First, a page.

A Q&A With Plastiki Adventurer David de Rothschild On The WHOLE WORLD Water Campaign

Three years ago, adventurer, entrepreneur and activist David de Rothschild sailed from San Francisco to Sydney on a catamaran made of 12,500 reclaimed plastic bottles.

His goal with the Plastiki project was to bring awareness to environmental issues like global warming and plastic pollution, and he has continued to stay active in the environmental movement. Most recently, de Rothschild signed on as an advisor to WHOLE WORLD Water, a three-year campaign that aims to unite the hospitality and tourism industry to combat global clean water issues.

Launched on March 22 to coincide with World Water Day, WHOLE WORLD Water uses a social enterprise model to generate funds for the clean water movement. The process of signing on is relatively simple. First, hotels and restaurants sign on to the WHOLE WORLD Water campaign for a nominal per-property fee. Then, they use the suggested Vivreau water filtration system to filter, bottle and sell their own water to guests. Finally, they donate 10 percent of the proceeds to the WHOLE WORLD Water fund, which benefits safe, sustainable clean water projects in the places that need it most.

Founders Karena Albers and Jenifer Willig estimate that if the world’s three largest hotel groups joined the campaign and sold just one bottle of water per day, the campaign could raise up to $1 billion for its mission, while contributing up to 25 percent toward the company’s bottom line. The campaign has already signed on a number of well-known hotel groups, including Virgin, Dusit and Banyan Tree, along with a number of restaurants, nightclubs and Ritz Carlton properties. Advisors include high-profile names like Virgin mogul Sir Richard Branson, designer Yves Behar, actor and filmmaker Edward Norton and de Rothschild.

In an email exchange, de Rothschild shared with Gadling what sailing the Plastiki taught him about the world’s water supply, why he decided to sign onto the WHOLE WORLD Water campaign and what travelers can do to get on board.

What did sailing the Plastiki teach you about the world’s water supply?

What the Plastiki taught me is sometimes it’s just as important to unlearn as it is to learn. We had to unlearn that it wasn’t all plastic that was the issue, but rather dumb uses of the material. And more importantly it was about redefining the story we tell ourselves about the value of the material – moving it away from valueless to valuable. That in turn will then have an influence over how we use and reuse. I believe the same applies to water issues; we all have to start to leave behind the concept that we have an endless supply of water, if we are to have any chance of creating a future.

Why did you decide to sign on to the WHOLE WORLD Water Campaign?

I can’t see any reason not to! I have been working for a while now to ban plastic straws across the world of hospitality so this seems like an easy and logical extension.

Why tackle hospitality of all industries?

Has to be a whole system approach to have an impact!

What will the WHOLE WORLD Water campaign achieve that other water campaigns haven’t?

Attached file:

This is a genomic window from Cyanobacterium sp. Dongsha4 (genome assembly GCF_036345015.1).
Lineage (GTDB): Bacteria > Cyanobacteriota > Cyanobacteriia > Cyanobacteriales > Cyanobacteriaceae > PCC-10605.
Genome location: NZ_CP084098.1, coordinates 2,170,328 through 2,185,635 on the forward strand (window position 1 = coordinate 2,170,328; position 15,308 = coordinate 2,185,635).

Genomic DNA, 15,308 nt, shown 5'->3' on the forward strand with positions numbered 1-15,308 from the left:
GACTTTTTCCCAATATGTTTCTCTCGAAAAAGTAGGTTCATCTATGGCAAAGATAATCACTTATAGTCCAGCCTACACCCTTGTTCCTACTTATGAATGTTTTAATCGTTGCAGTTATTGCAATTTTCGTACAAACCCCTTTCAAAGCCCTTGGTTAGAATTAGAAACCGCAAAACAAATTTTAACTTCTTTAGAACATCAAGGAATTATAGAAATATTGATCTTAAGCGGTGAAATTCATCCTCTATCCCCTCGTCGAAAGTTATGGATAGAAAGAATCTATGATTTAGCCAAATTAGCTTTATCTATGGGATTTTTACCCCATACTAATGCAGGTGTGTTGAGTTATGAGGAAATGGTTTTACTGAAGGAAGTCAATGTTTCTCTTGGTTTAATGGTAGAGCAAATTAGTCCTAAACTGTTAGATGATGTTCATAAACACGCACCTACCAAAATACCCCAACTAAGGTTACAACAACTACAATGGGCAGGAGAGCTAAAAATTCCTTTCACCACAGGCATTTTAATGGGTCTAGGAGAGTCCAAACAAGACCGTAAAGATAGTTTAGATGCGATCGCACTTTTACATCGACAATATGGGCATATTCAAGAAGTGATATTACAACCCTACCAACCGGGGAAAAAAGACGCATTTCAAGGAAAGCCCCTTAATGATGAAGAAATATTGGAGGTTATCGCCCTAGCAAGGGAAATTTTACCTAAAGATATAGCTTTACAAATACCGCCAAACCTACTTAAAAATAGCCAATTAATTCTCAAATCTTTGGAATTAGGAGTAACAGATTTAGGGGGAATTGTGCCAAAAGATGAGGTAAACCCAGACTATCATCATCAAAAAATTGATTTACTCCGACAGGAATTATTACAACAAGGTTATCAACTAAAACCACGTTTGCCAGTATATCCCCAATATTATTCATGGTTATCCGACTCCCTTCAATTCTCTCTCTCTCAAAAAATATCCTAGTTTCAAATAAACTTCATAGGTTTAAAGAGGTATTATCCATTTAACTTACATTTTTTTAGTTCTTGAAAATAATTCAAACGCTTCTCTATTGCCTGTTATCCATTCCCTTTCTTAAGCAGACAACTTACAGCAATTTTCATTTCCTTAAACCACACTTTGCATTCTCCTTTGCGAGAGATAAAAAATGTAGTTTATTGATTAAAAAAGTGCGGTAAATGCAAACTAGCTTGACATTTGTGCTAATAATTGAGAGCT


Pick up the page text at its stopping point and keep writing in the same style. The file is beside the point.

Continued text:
That’s yet to be seen, but I have no doubt with such a great team behind the campaign it will produce something positive!

What can travelers do to support the efforts of the WHOLE WORLD Water Campaign?

Just say no to plastic water bottles! And encourage establishments that you come into contact with who haven’t engaged to sign up!

[Photo Credit: WHOLE WORLD Water]

Ship made of plastic bottles completes trans-Pacific voyage

Way back in March we told you about the Plastiki, a ship made almost entirely out of plastic bottles, that was setting out from San Francisco to complete a crossing of the Pacific Ocean. The plan was for the ship, and her crew, to sail to Sydney, Australia, by way of the Great Pacific Garbage Patch, in an effort to raise awareness of the impact that we are having on the Earth’s environment, most notably the oceans. Yesterday, after spending 128 days at sea, and covering more than 8300 nautical miles, the Plastiki sailed into Sydney Harbor, completing her voyage at last.

The ship is the brain child of explorer and environmentalist David de Rothschild, who came up with the idea to build a boat out of plastic bottles more than four years ago. At times, de Rothschild, who is the founder of Adventure Ecology, wondered if he would ever see his dream become reality, but eventually construction of the boat commenced, and the project began to take shape. When it was finally finished, the Plastiki had more than 12,500 bottles incorporated into its hull, not to mention a host of other environmentally friendly gadgets like solar panels and wind generators, added to its final design.

One of the main missions of the expedition was to visit the Great Pacific Garbage Patch, a huge collection of garbage that has accumulated in a single place in the Pacific Ocean. The GPGP is estimated to be larger than the state of Texas and continuing to grow all the time, as more and more waste is dumped into the ocean and ends up deposited in this strange gyre. The Patch is a testament to the damage that is being done to the environment and was quite a sobering sight to the crew of the ship.